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Carry-over effects of deficit irrigation applied over seven seasons in a developing Japanese plum orchard

Version 2 2024-06-04, 06:48
Version 1 2016-11-16, 13:44
journal contribution
posted on 2024-06-04, 06:48 authored by DS Intrigliolo, Carlos Ballester LurbeCarlos Ballester Lurbe, JR Castel
Deficit irrigation is a strategy that in the short term often allows increasing water use efficiency with minimal impacts on tree performance. However, the long-term and carry-over effects of this practice have not been sufficiently investigated. Here, we report a research that was conducted over eight years in a young Japanese plum orchard planted with cv. Black-Gold in Valencia, Spain. Different deficit irrigation and crop load regimes were applied in the first seven seasons. In the last experimental season, however, all trees were well irrigated in order to explore the possible carry-over effects of the water restrictions applied previously. The results obtained indicate that under the experimental conditions of the current research (low irrigation water salinity, and Mediterranean climate with some intense rainfall events during fall and spring), deficit irrigation applied for seven consecutive seasons did not lead to accumulation of salts in the soil, a concern when deficit irrigation is applied in the long-term. Nonetheless, water restrictions impaired the fruit bearing capacity quantified as the number of fruit per unit branch length before thinning application. This effect was partly explained by a decrease in the concentration of starch reserves in the root system in one of the deficit irrigated treatments. A decrease in the fruit bearing capacity itself did not impair yield as the cultivar employed in this study required intense thinning that offset the initial differences in the number of fruit per branch length. However, deficit irrigation led to smaller trees (31% in tree shaded area in the most stressed treatment against 47% in control trees). This effect was the ultimate cause of the 29% yield reduction observed in the eighth season, when the previous deficit irrigated trees were fully watered. It is then concluded that deficit irrigation strategies in developing orchards should be used with caution. Only slight restrictions can be imposed in order to avoid the long-term carry-over effects of deficit irrigation on tree performance.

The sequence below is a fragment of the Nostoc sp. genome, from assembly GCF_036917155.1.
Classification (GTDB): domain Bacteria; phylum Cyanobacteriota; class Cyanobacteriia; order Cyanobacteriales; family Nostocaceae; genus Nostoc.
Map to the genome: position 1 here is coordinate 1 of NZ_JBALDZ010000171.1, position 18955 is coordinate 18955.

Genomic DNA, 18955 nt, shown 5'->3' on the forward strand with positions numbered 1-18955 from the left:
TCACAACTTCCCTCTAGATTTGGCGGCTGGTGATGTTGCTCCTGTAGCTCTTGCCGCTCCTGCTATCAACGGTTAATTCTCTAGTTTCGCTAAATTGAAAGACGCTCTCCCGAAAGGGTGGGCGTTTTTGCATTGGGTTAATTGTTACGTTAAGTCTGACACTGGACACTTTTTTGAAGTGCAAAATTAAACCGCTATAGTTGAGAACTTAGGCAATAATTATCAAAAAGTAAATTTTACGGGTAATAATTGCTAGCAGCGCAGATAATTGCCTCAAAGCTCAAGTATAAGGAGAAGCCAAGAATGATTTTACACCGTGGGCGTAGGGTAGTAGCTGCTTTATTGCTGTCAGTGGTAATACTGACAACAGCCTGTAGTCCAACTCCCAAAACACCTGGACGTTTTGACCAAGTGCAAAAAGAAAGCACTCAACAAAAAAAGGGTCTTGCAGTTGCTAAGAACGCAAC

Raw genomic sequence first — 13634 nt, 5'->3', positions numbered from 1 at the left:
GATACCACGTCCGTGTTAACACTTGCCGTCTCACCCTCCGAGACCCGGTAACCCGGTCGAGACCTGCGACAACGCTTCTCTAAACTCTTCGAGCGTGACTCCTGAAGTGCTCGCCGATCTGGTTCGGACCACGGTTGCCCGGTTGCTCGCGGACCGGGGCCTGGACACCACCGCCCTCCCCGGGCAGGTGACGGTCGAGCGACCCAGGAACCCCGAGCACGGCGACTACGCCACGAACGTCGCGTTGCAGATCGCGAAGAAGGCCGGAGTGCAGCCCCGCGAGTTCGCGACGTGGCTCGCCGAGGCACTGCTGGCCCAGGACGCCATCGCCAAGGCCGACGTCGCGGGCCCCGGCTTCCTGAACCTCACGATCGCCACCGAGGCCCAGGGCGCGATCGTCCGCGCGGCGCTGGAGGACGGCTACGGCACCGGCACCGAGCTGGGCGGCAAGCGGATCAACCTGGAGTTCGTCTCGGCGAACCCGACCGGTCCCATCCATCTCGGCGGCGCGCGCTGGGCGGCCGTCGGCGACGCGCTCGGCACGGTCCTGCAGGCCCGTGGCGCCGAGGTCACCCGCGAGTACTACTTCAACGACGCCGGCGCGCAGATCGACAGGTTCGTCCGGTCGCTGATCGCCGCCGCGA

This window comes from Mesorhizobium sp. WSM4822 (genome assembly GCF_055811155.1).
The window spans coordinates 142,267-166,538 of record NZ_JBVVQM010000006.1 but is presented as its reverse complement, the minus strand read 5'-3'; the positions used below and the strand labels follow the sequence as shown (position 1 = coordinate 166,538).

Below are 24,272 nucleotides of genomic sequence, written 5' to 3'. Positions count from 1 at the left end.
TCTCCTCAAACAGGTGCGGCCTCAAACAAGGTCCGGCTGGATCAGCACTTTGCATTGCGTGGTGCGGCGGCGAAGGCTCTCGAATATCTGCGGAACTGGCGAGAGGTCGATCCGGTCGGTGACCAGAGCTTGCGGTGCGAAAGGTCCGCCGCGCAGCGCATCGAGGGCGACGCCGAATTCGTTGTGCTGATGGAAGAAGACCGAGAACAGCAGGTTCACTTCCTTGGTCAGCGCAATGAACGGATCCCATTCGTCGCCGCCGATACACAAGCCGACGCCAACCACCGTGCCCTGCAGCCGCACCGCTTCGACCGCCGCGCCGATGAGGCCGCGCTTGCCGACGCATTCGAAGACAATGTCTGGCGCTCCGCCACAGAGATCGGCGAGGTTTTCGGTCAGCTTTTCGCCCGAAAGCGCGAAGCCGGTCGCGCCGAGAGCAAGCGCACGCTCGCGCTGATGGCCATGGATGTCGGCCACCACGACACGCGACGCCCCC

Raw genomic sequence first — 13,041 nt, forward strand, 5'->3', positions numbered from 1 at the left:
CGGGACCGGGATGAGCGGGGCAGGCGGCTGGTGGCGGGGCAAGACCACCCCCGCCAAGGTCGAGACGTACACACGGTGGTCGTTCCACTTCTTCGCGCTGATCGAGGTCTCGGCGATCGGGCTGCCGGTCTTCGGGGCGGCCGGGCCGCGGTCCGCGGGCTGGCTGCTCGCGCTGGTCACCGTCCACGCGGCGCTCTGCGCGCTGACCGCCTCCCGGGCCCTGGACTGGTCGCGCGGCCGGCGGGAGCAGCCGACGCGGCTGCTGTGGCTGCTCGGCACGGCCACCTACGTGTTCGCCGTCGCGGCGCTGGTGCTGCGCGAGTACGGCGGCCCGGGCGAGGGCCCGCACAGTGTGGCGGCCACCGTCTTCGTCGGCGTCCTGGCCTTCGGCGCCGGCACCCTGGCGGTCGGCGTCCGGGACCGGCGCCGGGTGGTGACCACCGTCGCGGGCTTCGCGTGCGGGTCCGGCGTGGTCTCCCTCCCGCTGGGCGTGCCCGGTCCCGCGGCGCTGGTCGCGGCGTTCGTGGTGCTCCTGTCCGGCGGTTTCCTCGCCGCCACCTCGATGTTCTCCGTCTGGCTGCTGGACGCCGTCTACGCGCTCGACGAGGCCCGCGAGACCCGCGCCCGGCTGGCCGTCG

Agricultural water management






Amsterdam, The Netherlands





Publication classification

C Journal article, C1.1 Refereed article in a scholarly journal

Copyright notice

2013, Elsevier